According to the National Cancer Institute's (NCI's) Surveillance, Epidemiology and End Results (SEER) Cancer Statistics Review, the five-year survival rate for lung cancer for all stages combined is a rather dismal 16%. Only about 15% of patients have localized disease when they are diagnosed. Their chance of survival at five years following a lung cancer diagnosis is 53%, relative to the general population. Those with locally advanced disease have a five-year survival of 24%. Patients who have metastatic lung cancer that's already spread to distant sites at the time of diagnosis have a 4% chance of surviving five years.
H Charles. Campbell, MD
Specialty: Thoracic Surgery
- thoracic surgery
- vascular surgery
Location and Office HoursDiagnostic Clinic Largo
1301 2nd Ave SW
Largo, FL 33770
- AvMed Health
- BlueCross Blue Shield of Florida
- CarePlus Health Plans
- Freedom Health
- United Healthcare
- All Children's Hospital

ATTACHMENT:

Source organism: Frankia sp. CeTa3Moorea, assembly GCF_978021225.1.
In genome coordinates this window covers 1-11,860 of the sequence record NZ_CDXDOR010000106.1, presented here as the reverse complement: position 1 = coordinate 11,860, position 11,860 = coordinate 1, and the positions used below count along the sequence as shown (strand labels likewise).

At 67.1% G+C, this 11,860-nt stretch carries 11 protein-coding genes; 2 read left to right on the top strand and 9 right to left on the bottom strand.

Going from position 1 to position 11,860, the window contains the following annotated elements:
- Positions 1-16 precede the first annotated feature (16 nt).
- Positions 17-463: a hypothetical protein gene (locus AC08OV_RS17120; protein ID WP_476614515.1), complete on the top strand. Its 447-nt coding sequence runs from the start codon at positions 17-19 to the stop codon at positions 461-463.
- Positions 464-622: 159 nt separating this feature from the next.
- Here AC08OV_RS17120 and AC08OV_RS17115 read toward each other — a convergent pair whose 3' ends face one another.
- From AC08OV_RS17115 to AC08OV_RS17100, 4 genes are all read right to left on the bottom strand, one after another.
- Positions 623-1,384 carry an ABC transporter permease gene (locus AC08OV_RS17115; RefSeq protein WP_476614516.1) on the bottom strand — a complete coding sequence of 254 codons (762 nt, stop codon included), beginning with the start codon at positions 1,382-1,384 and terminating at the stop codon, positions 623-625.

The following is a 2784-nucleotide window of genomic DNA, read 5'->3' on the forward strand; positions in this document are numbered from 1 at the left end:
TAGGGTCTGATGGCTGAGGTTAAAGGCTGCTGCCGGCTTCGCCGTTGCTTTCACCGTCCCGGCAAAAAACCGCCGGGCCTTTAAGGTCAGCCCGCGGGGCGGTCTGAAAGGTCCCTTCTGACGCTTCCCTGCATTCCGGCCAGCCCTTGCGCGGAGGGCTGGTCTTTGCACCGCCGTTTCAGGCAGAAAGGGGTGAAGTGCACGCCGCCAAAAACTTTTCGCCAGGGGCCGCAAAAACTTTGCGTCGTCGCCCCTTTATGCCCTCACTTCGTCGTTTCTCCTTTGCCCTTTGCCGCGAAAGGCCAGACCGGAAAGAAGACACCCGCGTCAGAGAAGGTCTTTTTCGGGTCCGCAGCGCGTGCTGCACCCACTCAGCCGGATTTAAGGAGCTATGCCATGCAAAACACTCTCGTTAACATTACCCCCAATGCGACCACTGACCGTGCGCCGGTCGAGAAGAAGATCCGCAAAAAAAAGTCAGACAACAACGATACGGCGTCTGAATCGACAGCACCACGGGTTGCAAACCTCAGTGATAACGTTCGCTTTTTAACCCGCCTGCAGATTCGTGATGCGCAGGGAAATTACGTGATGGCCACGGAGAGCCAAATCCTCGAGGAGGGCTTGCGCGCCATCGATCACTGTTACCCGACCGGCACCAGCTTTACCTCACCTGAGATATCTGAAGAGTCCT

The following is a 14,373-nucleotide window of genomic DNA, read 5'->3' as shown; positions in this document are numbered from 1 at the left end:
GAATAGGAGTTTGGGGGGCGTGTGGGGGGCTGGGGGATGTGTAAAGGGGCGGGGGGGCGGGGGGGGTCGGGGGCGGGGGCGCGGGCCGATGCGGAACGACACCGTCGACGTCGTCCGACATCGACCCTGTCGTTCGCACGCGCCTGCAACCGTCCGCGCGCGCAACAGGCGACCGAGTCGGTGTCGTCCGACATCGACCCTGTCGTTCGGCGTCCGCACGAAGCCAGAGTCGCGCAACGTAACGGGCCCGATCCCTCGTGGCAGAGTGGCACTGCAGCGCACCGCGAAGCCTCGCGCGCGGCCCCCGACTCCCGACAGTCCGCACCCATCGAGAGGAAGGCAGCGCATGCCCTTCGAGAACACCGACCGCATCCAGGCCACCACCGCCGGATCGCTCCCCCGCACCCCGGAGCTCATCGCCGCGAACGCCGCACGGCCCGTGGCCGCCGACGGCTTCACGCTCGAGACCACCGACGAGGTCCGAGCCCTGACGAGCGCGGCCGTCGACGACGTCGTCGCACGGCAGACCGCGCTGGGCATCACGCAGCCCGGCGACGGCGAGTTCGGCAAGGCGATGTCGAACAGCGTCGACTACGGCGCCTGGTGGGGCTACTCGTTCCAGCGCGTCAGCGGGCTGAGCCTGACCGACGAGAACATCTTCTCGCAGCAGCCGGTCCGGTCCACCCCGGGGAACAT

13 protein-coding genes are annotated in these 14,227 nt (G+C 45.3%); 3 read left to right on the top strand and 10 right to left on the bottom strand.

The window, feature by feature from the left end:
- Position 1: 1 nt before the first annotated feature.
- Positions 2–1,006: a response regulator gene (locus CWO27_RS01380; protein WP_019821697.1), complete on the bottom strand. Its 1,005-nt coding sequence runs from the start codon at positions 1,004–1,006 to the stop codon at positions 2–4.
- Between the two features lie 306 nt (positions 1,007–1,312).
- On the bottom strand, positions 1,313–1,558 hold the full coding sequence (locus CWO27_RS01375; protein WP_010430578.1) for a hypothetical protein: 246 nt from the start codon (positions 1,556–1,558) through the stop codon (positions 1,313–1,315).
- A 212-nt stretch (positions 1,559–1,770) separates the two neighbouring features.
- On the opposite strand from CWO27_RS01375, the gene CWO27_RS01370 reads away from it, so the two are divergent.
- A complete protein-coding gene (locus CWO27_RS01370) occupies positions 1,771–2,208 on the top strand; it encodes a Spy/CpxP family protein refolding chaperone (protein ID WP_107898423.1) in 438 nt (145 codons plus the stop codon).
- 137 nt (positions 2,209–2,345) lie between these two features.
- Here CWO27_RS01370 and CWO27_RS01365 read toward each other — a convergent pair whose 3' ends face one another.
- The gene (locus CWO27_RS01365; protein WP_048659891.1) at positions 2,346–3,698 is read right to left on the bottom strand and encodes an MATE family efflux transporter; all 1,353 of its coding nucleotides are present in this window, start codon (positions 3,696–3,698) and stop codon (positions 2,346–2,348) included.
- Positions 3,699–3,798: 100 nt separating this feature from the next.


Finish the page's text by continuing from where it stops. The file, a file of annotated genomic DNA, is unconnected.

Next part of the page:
- Largo Medical Center
- Mease Countryside Hospital
- Morton Plant Hospital
- Sun Coast Hospital
What are my chances of surviving lung cancer?
Patrick Maguire, MD, Oncology, answered
What credentials should a pediatric surgeon have?
A pediatric surgeon should be Board-Eligible or Board-Certified in General Surgery (board certification is granted when a fully trained surgeon has taken and passed first a written, then an oral, examination). Once the General Surgery Boards have been passed, a fellowship-trained pediatric surgeon becomes eligible to take the Pediatric Surgery examination (this also involves both written and oral examinations).
Other credentials that a pediatric surgeon may have include fellowship in the American College of Surgeons, in the American Pediatric Surgical Association, or in the American Academy of Pediatrics. Each of these organizations requires that Fellows meet well-established standards of training, clinical knowledge, and professional conduct.
What is the most common type of lung cancer?
Johns Hopkins Medicine answeredThe most common type of lung cancer is non-small cell lung cancer. It accounts for 75 percent of all lung cancer cases. Non-small cell lung cancer includes squamous cell carcinoma, adenocarcinoma, large cell carcinoma, and undifferentiated carcinomas.
See all Heart and Circulatory System questions